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Pierre v. Medtronic, Inc.

United States District Court, E.D. Louisiana

April 23, 2018

DENISE PIERRE, ET AL.
v.
MEDTRONIC, INC., ET AL.

         SECTION "B"(1)

          ORDER AND REASONS

         Defendants Medtronic Inc. and Covidien LP. filed a Motion to Dismiss (Rec. Doc. 25) Plaintiffs' First Amended Complaint (Rec. Doc. 19). Plaintiffs Denise Pierre and Floyd Baham timely filed an opposition. Rec. Doc. 27. Defendants then sought, and were granted, leave to file a reply. Rec. Doc. 33. For the reasons discussed below, IT IS ORDERED that the Defendants' motion to dismiss (Rec. Doc. 25) is DENIED with respect to Plaintiffs' construction or composition defect, design defect, and redhibition claims and GRANTED with respect to all other claims. Plaintiffs shall have twenty-one (21) days to amend to address the deficiencies identified in this Order and Reasons. If Plaintiffs do not correct those deficiencies within twenty-one (21) days, the deficient claims will be DISMISSED WITH PREJUDICE.

         FACTUAL BACKGROUND AND PROCEDURAL HISTORY

         On November 17, 2016, Plaintiff Denise Pierre underwent surgery to correct a ventral hernia. See Rec. Doc. 19 ¶ 9. The surgeons used a piece of Parietex ProGrip Self Fixating Mesh to close the hole in Pierre's abdominal wall. See Id. The piece of mesh purportedly measured 20 centimeters by 15 centimeters. See Id. Pierre was readmitted to the hospital on December 4, 2016, because the mesh had allegedly become infected and begun to detach from Pierre's abdominal wall. See Id. ¶ 10. Pierre alleges that she received treatment for complications from the mesh in June and July of 2017, and that she continued to suffer from these complications when the First Amended Complaint was filed in December 2017. See Id. ¶¶ 11-13. Pierre's father, Floyd Baham, is also a plaintiff and seeks damages for loss of consortium. See Id. ¶ 111.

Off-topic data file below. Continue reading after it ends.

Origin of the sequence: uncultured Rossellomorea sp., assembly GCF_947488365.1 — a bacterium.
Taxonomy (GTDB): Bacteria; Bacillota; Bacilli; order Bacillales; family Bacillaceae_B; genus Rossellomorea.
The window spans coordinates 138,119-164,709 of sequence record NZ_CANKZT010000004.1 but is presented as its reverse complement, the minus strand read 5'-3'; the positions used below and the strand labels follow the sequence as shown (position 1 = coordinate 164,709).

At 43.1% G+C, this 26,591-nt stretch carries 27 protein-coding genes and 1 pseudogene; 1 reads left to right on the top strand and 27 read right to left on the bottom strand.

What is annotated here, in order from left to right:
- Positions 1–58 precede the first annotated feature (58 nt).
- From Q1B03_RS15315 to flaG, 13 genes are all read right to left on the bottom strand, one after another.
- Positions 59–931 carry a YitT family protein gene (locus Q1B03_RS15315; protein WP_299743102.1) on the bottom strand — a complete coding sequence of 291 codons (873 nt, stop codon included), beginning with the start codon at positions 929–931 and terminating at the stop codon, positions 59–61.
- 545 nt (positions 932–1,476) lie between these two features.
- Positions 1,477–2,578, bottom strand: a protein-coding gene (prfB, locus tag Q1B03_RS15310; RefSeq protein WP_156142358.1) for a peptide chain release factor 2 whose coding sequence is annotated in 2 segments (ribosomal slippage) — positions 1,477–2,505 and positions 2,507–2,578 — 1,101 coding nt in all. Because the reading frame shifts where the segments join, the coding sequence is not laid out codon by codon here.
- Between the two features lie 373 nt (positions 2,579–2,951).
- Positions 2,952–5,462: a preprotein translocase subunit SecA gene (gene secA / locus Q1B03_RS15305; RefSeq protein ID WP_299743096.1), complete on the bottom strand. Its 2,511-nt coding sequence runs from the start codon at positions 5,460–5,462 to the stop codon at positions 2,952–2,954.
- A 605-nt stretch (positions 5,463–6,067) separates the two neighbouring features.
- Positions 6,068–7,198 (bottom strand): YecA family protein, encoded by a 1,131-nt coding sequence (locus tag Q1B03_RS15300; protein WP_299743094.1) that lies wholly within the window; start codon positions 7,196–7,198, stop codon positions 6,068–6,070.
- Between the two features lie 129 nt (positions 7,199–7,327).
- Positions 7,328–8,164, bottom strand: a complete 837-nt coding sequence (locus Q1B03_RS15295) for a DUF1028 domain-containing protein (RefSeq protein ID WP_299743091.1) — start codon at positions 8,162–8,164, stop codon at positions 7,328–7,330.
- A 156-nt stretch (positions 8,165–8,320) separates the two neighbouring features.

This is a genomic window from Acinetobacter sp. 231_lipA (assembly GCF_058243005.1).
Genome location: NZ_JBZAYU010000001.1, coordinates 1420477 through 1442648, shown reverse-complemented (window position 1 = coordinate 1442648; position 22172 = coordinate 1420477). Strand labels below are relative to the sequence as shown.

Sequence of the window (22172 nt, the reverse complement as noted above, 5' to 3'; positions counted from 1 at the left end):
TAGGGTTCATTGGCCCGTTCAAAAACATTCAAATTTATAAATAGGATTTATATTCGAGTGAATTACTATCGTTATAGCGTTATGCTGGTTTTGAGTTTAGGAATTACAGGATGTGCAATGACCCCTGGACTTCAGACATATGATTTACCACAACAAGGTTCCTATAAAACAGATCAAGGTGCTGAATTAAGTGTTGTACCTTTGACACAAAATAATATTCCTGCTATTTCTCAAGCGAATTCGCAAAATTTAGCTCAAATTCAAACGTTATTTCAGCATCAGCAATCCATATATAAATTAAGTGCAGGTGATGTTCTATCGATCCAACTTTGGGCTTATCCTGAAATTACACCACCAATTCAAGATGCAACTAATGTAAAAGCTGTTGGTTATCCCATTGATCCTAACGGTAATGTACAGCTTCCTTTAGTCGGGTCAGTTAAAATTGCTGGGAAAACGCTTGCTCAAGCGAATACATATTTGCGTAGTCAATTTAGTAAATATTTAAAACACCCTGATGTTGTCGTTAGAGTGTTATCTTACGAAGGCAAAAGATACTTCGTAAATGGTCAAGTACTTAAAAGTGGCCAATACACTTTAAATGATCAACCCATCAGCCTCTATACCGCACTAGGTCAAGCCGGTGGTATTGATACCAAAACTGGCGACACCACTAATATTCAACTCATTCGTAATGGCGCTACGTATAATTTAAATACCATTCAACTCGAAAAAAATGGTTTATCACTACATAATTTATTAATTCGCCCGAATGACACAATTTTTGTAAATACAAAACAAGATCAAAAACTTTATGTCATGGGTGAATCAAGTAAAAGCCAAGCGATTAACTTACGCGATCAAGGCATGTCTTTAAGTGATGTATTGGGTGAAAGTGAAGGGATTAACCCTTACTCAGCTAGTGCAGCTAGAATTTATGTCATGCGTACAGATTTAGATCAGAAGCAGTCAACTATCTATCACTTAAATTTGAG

Plaintiffs lodge various allegations against Defendants about the safety of the mesh. See Rec. Doc. 19. First, Plaintiffs allege that the mesh used in Pierre's surgery was improperly sterilized, in violation of Defendants' sterilization procedures, before being sent to the hospital where Pierre's surgery took place. See Id. ¶¶ 58, 59. Plaintiffs' complaint states that, because the mesh was improperly sterilized, Pierre developed a severe infection following her surgery. See Id. ¶¶ 60, 62.

         Second, Plaintiffs allege that Defendants failed to adequately warn about infection and the chance that the mesh would contract after surgery. See Id. ¶¶ 66, 71. Plaintiffs claim that, if Defendants had adequately warned Pierre's surgeon, the surgeon would not have used the mesh. See Id. ¶¶ 72, 75.

         Third, Plaintiffs allege that two design features of the mesh were unnecessarily dangerous. According to Plaintiffs, the mesh was made out of polyester and incorporated “thousands of micro-grips” to secure the mesh once it was implanted. See Id. ¶ 83. This design allegedly caused unnecessary pain when the mesh contracted after surgery, see Id. ¶ 83, and facilitated infection by lowering the body's pH around the mesh, see Id. ¶ 57. The complaint asserts that “practical and feasible alternative designs” were available to Defendants when they manufactured the mesh that was used in Pierre's surgery. Id. ¶ 86.